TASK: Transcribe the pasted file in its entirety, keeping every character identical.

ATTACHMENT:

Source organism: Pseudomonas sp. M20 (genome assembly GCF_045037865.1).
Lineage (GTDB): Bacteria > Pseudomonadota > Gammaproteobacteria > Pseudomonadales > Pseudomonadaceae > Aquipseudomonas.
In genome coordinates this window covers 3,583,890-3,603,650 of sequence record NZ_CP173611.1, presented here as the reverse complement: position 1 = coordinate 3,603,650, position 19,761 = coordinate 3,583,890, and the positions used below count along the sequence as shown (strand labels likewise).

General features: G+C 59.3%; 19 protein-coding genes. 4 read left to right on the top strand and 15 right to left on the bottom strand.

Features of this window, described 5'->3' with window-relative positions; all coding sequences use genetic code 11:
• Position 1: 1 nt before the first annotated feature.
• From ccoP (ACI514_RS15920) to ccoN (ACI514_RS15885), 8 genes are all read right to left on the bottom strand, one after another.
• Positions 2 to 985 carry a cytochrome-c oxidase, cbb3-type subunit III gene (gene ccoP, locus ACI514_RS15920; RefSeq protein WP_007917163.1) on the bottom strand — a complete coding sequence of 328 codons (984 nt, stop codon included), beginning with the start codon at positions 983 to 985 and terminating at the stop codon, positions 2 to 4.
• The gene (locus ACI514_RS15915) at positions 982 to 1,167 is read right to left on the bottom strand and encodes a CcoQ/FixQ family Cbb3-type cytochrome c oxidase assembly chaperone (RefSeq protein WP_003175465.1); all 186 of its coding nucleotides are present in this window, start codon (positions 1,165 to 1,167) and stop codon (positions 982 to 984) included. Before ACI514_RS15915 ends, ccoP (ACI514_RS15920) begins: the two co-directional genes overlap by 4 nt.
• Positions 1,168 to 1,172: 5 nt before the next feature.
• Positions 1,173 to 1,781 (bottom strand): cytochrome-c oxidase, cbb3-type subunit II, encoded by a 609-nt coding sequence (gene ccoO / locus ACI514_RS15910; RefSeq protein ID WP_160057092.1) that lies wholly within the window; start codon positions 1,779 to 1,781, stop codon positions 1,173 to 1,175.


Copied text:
Source organism: Pseudomonas sp. M20 (genome assembly GCF_045037865.1).
Lineage (GTDB): Bacteria > Pseudomonadota > Gammaproteobacteria > Pseudomonadales > Pseudomonadaceae > Aquipseudomonas.
In genome coordinates this window covers 3,583,890-3,603,650 of sequence record NZ_CP173611.1, presented here as the reverse complement: position 1 = coordinate 3,603,650, position 19,761 = coordinate 3,583,890, and the positions used below count along the sequence as shown (strand labels likewise).

General features: G+C 59.3%; 19 protein-coding genes. 4 read left to right on the top strand and 15 right to left on the bottom strand.

Features of this window, described 5'->3' with window-relative positions; all coding sequences use genetic code 11:
• Position 1: 1 nt before the first annotated feature.
• From ccoP (ACI514_RS15920) to ccoN (ACI514_RS15885), 8 genes are all read right to left on the bottom strand, one after another.
• Positions 2 to 985 carry a cytochrome-c oxidase, cbb3-type subunit III gene (gene ccoP, locus ACI514_RS15920; RefSeq protein WP_007917163.1) on the bottom strand — a complete coding sequence of 328 codons (984 nt, stop codon included), beginning with the start codon at positions 983 to 985 and terminating at the stop codon, positions 2 to 4.
• The gene (locus ACI514_RS15915) at positions 982 to 1,167 is read right to left on the bottom strand and encodes a CcoQ/FixQ family Cbb3-type cytochrome c oxidase assembly chaperone (RefSeq protein WP_003175465.1); all 186 of its coding nucleotides are present in this window, start codon (positions 1,165 to 1,167) and stop codon (positions 982 to 984) included. Before ACI514_RS15915 ends, ccoP (ACI514_RS15920) begins: the two co-directional genes overlap by 4 nt.
• Positions 1,168 to 1,172: 5 nt before the next feature.
• Positions 1,173 to 1,781 (bottom strand): cytochrome-c oxidase, cbb3-type subunit II, encoded by a 609-nt coding sequence (gene ccoO / locus ACI514_RS15910; RefSeq protein ID WP_160057092.1) that lies wholly within the window; start codon positions 1,779 to 1,781, stop codon positions 1,173 to 1,175.